Within two years of its formation in 2011, bad blood between South Sudan’s two most powerful leaders had flared into violence. On the six-year anniversary of hostilities breaking out, a revamped peace deal looks like the country’s best chance of restoring order.
The military is woven into almost every part of Egypt’s economy. It runs businesses, produces goods, and manages huge infrastructure projects. What are the consequences of involving a country’s armed forces so deeply in its private and public enterprise?
The Kremlin is riding high in the Middle East, where Russia’s military intervention in Syria has changed the course of the country’s civil war. The Kremlin’s actions in the Middle East have deep historical roots, but potential Russian influence should not be over-exaggerated.
Riyadh is displaying a new foreign policy activism under the leadership of King Salman and his powerful son.
The refugee crisis is impacting political stability in the Middle East and Europe. How should leaders respond to the worst humanitarian crisis since World War II?
Turkey’s parliamentary election will mark a pivotal moment for the country’s future. Yet for the first time in over a decade, the outcome is clouded in uncertainty.
It’s easy to forget just how remarkable the nuclear talks with Iran are and that there is no better alternative to the current approach.
Washington and its allies should strategically continue patient diplomacy unless Iran resumes provocative nuclear activities.
The world can be an awfully dangerous and unpredictable place.
With intensifying international pressure to end hostilities, a brief lull in fighting currently prevails in Gaza. But a formal ceasefire between Israel and Hamas has proven elusive.
Russia’s annexation of Crimea and possible future incursions into eastern Ukraine could reshape the geopolitical map of Europe and derail cooperation between Moscow and the West for years to come.
Egypt’s chronically weak non-Islamist political parties will be tested in crucial elections in 2014. Here is at look at the major players and the flaws holding them back.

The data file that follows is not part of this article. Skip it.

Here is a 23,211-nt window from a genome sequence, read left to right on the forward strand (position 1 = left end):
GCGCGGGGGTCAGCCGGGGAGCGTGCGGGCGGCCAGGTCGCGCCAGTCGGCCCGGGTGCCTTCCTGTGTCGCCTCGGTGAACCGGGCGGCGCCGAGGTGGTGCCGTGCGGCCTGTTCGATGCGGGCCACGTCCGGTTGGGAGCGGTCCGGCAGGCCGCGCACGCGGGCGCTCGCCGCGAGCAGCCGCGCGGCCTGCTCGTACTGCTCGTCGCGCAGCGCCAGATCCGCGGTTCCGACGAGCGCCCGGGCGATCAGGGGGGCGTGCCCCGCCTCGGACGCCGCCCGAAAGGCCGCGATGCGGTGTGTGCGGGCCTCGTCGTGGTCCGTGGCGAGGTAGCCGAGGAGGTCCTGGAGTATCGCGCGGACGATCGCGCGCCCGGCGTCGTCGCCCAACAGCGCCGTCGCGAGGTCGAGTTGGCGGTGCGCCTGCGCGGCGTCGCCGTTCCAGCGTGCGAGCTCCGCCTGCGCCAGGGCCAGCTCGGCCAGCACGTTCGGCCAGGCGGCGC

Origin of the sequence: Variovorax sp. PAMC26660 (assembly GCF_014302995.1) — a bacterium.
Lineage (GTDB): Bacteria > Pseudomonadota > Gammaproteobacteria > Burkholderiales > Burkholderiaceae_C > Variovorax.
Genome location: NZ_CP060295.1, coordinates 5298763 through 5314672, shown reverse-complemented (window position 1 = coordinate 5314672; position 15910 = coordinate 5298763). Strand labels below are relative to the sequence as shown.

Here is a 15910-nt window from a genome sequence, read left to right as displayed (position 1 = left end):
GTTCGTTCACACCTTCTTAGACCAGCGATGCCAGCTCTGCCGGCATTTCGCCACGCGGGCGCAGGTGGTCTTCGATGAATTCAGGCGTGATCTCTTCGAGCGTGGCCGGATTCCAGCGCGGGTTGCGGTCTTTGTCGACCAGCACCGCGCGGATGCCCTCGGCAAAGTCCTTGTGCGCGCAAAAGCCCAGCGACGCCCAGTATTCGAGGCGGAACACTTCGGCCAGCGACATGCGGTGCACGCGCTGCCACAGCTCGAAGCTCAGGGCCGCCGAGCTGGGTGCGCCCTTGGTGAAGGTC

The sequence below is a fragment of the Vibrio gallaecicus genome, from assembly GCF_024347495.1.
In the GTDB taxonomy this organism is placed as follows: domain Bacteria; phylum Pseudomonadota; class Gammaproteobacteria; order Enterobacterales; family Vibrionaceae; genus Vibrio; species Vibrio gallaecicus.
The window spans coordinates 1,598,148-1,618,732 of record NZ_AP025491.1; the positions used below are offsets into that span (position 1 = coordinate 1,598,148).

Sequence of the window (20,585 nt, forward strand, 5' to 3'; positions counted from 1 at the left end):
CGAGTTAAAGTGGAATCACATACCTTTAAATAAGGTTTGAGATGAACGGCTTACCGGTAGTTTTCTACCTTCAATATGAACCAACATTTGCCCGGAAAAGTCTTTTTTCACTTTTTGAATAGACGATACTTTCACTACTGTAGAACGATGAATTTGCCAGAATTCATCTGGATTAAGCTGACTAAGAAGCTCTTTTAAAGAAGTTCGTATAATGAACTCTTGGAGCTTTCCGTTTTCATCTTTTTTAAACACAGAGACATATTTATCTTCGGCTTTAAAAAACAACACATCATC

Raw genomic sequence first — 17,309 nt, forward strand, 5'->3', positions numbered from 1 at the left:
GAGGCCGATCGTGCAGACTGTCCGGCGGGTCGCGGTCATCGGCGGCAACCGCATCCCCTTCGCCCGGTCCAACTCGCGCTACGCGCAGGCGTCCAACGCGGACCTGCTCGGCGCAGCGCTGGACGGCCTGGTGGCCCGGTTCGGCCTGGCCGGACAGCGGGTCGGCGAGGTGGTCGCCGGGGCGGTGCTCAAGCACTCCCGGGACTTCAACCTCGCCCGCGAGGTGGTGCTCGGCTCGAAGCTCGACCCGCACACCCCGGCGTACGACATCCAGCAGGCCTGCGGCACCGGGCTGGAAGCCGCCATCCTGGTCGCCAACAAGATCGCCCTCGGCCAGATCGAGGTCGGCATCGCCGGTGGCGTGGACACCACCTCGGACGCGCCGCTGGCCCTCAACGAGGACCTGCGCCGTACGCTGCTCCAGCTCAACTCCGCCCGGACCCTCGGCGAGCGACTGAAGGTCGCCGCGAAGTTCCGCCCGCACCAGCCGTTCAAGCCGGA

Egypt’s new constitution and referendum are more likely to exacerbate tensions and divisions in the country’s politics than to form part of a democratic transition.
The demonstrations may be larger this time, but Egyptian society is far more divided than it was during the revolution two years ago. It is essential for the transition to be inclusive.
The Saudi royal family’s current strategy of using co-optive and repressive techniques to hold onto power will not always be enough to limit the population’s calls for change.
Consensus over Tammam Salam’s nomination has ensured temporary stability in Lebanon. Yet challenges for Salam in actually forming a new government and arriving at broad consensus over a new parliamentary election law remain.
Any future agreement between Turkey and the Kurds will depend on whether a new Turkish constitution can reconcile Kurdish demands and Prime Minister Erdogan’s ambitions.
The longer Washington puts forward half measures on the peace process, the more damage is done to its interests and reputation in the Arab world.
Despite major obstacles, a political solution to the Syrian conflict remains possible. But any proposed future government must balance the demands of Syria’s disparate stakeholders.
A two-state solution will soon be impossible. Despite the difficulties, the United States needs to make a major effort to find a solution—the costs of waiting are much too great.